nothing, and was tired ; and she wants to go
and see the doctor," explained Basti. "And so
I came here to get something for her when she
wakes up. We got some bread the first time
we sang here."
Now the students understood how it was that
the New Year's Carol had been sung to them,
and Barba said : " I propose we should all ac-
88 Red-Letter Stories.
company our singers to Burgeln. It will make
a pleasant moonlight excursion."
" And you can have a chance to display your
medical skill," suggested Max.
But when he saw all his friends getting
ready to set out, he cried: "What are you
thinking of? Can that little creature keep
step with us, especially after having been
over the road once to-day? Let mine host
harness his horse, and we will put the lit-
tle girl, with the basket, in the wagon, and
then go on."
" That's a good idea," observed Barba, with a
glance at the huge basket, which the landlady
had brought for them instead of a bag.
"The best thing of all," continued Barba,
turning to Max, " is for you to remain, and come
with the little Madonna and the basket in the
wagon. We will start off at once, and Basti
shall be guide."
This was agreed upon.
At last they were under way. Barba marched
at the head, and Basti beside him.
Max put Franzeli in the open carriage, and
seated himself beside her, and they drove on in
Basti' s Song in Altorf. 89
the beautiful glow, which still lingered in the
sky from the setting sun.
Franzeli grew so confidential that she told her
companion all about her mother, and Basti and
the goat, and what they all did.
In the meantime their mother, at home, awoke
from her sleep, but she did not have sufficient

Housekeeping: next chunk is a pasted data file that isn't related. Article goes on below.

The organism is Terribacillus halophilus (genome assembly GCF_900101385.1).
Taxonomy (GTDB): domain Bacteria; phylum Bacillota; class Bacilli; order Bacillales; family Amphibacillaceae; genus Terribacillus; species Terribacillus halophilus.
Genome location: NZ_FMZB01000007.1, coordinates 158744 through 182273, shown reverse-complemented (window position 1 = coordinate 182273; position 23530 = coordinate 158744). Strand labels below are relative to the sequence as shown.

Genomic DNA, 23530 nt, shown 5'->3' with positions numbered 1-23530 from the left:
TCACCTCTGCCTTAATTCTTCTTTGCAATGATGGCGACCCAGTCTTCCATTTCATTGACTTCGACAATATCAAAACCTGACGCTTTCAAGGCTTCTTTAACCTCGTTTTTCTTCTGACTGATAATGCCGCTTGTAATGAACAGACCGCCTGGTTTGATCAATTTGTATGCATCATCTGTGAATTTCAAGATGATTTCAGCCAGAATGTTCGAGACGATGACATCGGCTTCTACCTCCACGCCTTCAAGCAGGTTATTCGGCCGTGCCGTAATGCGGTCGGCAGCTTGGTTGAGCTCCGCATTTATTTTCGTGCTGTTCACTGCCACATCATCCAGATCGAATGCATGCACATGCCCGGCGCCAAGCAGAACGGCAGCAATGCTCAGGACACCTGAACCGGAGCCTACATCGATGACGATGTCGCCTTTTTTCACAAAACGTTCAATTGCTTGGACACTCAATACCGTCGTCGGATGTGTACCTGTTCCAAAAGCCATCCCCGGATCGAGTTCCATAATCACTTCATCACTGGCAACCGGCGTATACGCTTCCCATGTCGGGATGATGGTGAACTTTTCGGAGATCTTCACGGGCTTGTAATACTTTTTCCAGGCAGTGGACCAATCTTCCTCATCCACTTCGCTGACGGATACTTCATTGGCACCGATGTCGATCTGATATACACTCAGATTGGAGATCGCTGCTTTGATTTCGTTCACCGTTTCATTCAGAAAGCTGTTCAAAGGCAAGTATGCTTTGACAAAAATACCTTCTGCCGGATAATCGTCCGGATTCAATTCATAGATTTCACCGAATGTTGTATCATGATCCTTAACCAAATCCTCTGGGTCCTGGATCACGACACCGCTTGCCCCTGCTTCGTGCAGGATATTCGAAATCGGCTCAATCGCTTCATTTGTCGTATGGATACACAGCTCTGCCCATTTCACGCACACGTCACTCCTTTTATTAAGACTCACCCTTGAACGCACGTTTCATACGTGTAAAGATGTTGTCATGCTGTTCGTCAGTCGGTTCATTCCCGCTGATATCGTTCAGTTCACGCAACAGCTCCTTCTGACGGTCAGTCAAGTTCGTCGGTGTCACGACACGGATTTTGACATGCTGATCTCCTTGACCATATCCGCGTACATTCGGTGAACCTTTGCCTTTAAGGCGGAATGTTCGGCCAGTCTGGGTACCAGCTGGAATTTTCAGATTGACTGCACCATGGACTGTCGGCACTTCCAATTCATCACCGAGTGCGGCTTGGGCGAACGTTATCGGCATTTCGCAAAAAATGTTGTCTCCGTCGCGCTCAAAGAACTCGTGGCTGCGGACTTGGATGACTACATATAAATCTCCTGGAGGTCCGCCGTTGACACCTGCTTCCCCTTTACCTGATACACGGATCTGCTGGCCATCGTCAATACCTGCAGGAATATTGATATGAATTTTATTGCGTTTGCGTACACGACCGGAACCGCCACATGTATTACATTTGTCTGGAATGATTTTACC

strength to get up from the chair. Finally she
roused herself a little. It was twilight, and she
could not see her children.
She was so tired she could not stir.
" Basti," she called, after some time. " Fran-
zeli, where are you ? "
She received no answer. Her anxiety sud-
denly gave her strength. She rose quickly, and
ran out of the little cottage ; but nobody was
there. She ran around the house, calling the
children's names. All was still. Only the
sound of the rushing stream reached her ears.
A fearful thought came into her mind. She
ran to the footpath, and wo aid have rushed
wildly down the mountain, but she saw a party
of people coming up. They were talking
loudly, and she thought she saw them point-
90 Red-Letter Stories.
ing up to her little cottage with their alpen-
" Oh, God ! " she cried, in the greatest terror ;
" can it be a message for me ? "
She stood as if paralyzed.
" Mother ! mother ! " she heard all at once ;
"we are coming, and you must see what we
are bringing. And the gentlemen are coming
with us, and Franzeli in a carriage with a
And Basti, rushing on ahead of them all,
tried to tell the whole story before he reached
Afra's astonishment increased every moment,
as she saw the party of young men, who greeted
her in the friendliest manner, like old acquaint-
ances. Two of them were carrying an immense
basket, on two sticks, put over their shoulders,
and last of all came Franzeli with her com-
Afra did not know what to think. She gath-
ered from Basti's account the fact that the young
men had shown the children great kindness, and,
indeed, the well-filled basket proved that. She
turned to Barba. As the largest, she considered
Basti' s Song in Altorf. 9±
him the leader, and she thanked him so heartily
that he was much affected.
Overwhelmed with thanks, the students at
last took up their line of march down the moun-
tain, and Basti ran to the highest point of the
cliff and called as long as he could see them,
" Good luck to you, Barba ! Good luck to you,
Max?" for he had soon learned their names.
When quiet reigned in the little household
once more, the children tried to tell their mother